New Perspective on Paul and the Law
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New Perspective on Paul and the Law
Paul wrote his letter to the Romans around the mid 50вЂ™s as Paul resided in Corinth right before his final trip to Jerusalem. In the letter, he establishes himself as the apostle to the Gentiles. Paul sees himself and his primary role as to be the heralder of the one true King, Jesus Christ, and that the foretold coming of the Messiah had been fulfilled in ChristвЂ™s death and ultimate resurrection: a cosmic unveiling of GodвЂ™s faithfulness to his covenant . The letter was written to the early Christian community of Rome, who at that time was fragmented as was the Jewish community in general who had no central authority in Rome. Jews represented a significant percentage of the Roman population, and while tolerated, was still subjected to Roman law and ruling, which Jews considered pagan and corrupt. Because of this, there was a great hatred and loathing within Rome by Jews for the Gentiles, whom they considered inferior and unclean in the eyes of Jewish Law and traditions. Jews at this time were longing for the coming of a Messiah, whom they believed would wipe out the pagan order and restore Israel to its glory as GodвЂ™s chosen people. PaulвЂ™s mission was to herald that the Messiah in Jesus Christ was here.
As Paul writes to them, he specifically and systematically targets and distinguishes the nature and role of the law in order to break apart and then ultimately piece back together the idea of GodвЂ™s intent for justification and ultimately salvation for all his people. In one event on the cross, the Messiah simultaneously restoring the past (AdamвЂ™s original sin), the present (all manвЂ™s sin), and the future (final judgment by God) in one complete act of obedience and love. The problem to solve for in addressing his Roman Jewish audience was to begin to move their love and focus away from the law itself and back onto a right relationship with God.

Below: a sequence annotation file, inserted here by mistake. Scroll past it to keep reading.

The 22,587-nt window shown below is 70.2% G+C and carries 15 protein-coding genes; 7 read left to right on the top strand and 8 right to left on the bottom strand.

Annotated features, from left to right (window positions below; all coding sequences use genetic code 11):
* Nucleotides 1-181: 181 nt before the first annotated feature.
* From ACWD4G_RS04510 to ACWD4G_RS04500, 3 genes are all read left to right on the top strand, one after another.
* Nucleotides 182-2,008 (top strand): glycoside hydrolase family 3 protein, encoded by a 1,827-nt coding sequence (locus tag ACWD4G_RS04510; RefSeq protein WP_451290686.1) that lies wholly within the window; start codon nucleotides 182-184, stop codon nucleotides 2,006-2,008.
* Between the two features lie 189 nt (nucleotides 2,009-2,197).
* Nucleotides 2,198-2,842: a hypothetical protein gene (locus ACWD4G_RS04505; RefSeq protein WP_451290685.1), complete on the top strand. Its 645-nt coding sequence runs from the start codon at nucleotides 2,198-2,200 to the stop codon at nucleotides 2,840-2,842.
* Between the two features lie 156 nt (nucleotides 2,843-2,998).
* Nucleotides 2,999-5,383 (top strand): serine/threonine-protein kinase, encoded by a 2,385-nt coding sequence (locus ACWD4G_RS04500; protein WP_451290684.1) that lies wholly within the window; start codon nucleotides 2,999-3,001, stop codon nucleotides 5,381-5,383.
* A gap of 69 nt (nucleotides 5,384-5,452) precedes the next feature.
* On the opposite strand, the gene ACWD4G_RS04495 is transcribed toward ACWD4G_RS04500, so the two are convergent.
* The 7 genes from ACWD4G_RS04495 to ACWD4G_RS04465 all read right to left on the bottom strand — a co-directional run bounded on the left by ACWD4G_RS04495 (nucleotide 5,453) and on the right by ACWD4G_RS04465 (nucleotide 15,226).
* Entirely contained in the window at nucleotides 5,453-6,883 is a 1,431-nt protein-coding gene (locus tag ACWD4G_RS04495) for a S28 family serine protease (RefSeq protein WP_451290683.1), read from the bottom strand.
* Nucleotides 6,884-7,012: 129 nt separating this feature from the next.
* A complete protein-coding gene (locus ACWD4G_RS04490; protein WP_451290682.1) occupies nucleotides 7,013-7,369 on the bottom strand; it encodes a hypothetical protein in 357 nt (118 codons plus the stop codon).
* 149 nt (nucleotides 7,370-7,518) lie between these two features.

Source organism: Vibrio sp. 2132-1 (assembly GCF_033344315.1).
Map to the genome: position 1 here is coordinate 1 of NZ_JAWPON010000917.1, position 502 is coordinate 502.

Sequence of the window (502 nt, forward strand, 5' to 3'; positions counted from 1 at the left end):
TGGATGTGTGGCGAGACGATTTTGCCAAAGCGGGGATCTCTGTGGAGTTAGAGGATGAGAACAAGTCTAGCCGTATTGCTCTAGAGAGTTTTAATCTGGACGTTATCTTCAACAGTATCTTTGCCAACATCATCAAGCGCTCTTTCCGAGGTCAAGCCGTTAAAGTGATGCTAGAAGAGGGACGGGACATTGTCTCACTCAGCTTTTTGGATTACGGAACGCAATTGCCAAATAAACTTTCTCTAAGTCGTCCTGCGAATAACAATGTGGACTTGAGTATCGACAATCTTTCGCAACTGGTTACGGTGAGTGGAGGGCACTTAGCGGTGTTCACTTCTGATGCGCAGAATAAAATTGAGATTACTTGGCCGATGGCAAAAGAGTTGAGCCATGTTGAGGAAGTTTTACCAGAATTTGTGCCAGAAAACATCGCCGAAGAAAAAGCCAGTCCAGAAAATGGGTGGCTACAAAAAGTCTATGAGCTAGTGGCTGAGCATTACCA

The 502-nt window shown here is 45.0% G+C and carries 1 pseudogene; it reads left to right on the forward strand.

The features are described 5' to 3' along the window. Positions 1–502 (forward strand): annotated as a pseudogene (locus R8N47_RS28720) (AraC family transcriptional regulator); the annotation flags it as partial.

God gave the law to the Jews and they will be judged under it (NRS Romans 2:12); however knowing the law (having heard it) and doing the law are examined differently by Paul (NRS Romans 2:13) as he starts to lay out the argument for comparing and contrasting, which scenario is worse: knowing the law and breaking it or not knowing the law and keeping it? Or, which is better: knowing the law and keeping it or not knowing the law and keeping it? Time and time again in Romans, Paul seeks to put all, Jews and Gentiles, into a broader context, which is all of GodвЂ™s creation. How then in this society based upon Hebrew law court, can Paul solve for the need for addressing the accusation of guilt as well as the corresponding sentencing (judgment) that the law requires comes with it?
In T. WrightвЂ™s book, What Paul Really Said, he argues that PaulвЂ™s justification language is three-fold: a covenant language, which clung to the covenant promises during politically difficult times, a law-court language, which rested within the covenant language promising GodвЂ™s justice would prevail, and lastly through eschatology bringing all things into the subjection of Jesus in a declaration to be made at the end of time. Therefore, all who believe in Jesus Christ are drawn into the family of Abraham (NRS Romans 4:13-16) with their sins being forgiven. He distinguishes it from the practice of keeping the law in order to become a member, but rather professing yourself a member through your declaration of belonging to the true God in and through Jesus Christ.